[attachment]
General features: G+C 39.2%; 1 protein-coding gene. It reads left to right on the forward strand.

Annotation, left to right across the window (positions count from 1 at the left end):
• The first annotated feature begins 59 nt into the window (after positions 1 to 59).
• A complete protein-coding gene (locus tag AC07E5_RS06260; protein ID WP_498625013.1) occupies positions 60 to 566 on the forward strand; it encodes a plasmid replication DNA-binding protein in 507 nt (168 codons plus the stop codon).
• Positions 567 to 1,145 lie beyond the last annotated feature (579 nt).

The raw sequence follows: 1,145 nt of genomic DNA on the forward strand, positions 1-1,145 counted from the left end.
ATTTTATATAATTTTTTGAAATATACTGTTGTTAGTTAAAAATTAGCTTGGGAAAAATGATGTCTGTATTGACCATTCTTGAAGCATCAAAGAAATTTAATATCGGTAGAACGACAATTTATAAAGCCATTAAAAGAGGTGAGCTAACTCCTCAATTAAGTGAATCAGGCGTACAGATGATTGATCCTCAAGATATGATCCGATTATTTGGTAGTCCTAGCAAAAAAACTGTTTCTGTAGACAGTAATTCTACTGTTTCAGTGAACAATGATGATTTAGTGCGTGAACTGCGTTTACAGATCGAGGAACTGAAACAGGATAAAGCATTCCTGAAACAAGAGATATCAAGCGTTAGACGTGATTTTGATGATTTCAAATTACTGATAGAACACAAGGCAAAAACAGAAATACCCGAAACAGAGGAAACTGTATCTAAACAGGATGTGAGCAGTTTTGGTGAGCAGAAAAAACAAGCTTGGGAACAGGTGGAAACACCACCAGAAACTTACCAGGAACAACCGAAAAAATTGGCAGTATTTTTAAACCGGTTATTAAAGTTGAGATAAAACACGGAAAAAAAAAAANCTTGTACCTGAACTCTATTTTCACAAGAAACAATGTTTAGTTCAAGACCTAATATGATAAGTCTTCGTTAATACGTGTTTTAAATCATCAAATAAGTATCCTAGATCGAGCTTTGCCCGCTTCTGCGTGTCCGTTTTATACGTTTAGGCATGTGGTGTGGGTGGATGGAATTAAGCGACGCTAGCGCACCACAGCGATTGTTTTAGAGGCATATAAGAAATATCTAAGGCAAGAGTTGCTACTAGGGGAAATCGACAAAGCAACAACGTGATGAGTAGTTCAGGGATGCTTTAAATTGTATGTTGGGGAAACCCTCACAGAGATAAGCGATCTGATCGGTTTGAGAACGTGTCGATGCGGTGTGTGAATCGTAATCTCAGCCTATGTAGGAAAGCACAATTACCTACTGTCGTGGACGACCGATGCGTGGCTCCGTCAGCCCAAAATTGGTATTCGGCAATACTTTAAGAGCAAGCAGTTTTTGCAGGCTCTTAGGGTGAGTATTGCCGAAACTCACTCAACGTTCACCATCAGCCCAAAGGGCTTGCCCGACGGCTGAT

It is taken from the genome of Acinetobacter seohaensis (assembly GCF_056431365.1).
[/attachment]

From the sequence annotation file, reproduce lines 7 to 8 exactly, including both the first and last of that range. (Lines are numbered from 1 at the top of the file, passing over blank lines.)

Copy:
ATTTTATATAATTTTTTGAAATATACTGTTGTTAGTTAAAAATTAGCTTGGGAAAAATGATGTCTGTATTGACCATTCTTGAAGCATCAAAGAAATTTAATATCGGTAGAACGACAATTTATAAAGCCATTAAAAGAGGTGAGCTAACTCCTCAATTAAGTGAATCAGGCGTACAGATGATTGATCCTCAAGATATGATCCGATTATTTGGTAGTCCTAGCAAAAAAACTGTTTCTGTAGACAGTAATTCTACTGTTTCAGTGAACAATGATGATTTAGTGCGTGAACTGCGTTTACAGATCGAGGAACTGAAACAGGATAAAGCATTCCTGAAACAAGAGATATCAAGCGTTAGACGTGATTTTGATGATTTCAAATTACTGATAGAACACAAGGCAAAAACAGAAATACCCGAAACAGAGGAAACTGTATCTAAACAGGATGTGAGCAGTTTTGGTGAGCAGAAAAAACAAGCTTGGGAACAGGTGGAAACACCACCAGAAACTTACCAGGAACAACCGAAAAAATTGGCAGTATTTTTAAACCGGTTATTAAAGTTGAGATAAAACACGGAAAAAAAAAAANCTTGTACCTGAACTCTATTTTCACAAGAAACAATGTTTAGTTCAAGACCTAATATGATAAGTCTTCGTTAATACGTGTTTTAAATCATCAAATAAGTATCCTAGATCGAGCTTTGCCCGCTTCTGCGTGTCCGTTTTATACGTTTAGGCATGTGGTGTGGGTGGATGGAATTAAGCGACGCTAGCGCACCACAGCGATTGTTTTAGAGGCATATAAGAAATATCTAAGGCAAGAGTTGCTACTAGGGGAAATCGACAAAGCAACAACGTGATGAGTAGTTCAGGGATGCTTTAAATTGTATGTTGGGGAAACCCTCACAGAGATAAGCGATCTGATCGGTTTGAGAACGTGTCGATGCGGTGTGTGAATCGTAATCTCAGCCTATGTAGGAAAGCACAATTACCTACTGTCGTGGACGACCGATGCGTGGCTCCGTCAGCCCAAAATTGGTATTCGGCAATACTTTAAGAGCAAGCAGTTTTTGCAGGCTCTTAGGGTGAGTATTGCCGAAACTCACTCAACGTTCACCATCAGCCCAAAGGGCTTGCCCGACGGCTGAT

It is taken from the genome of Acinetobacter seohaensis (assembly GCF_056431365.1).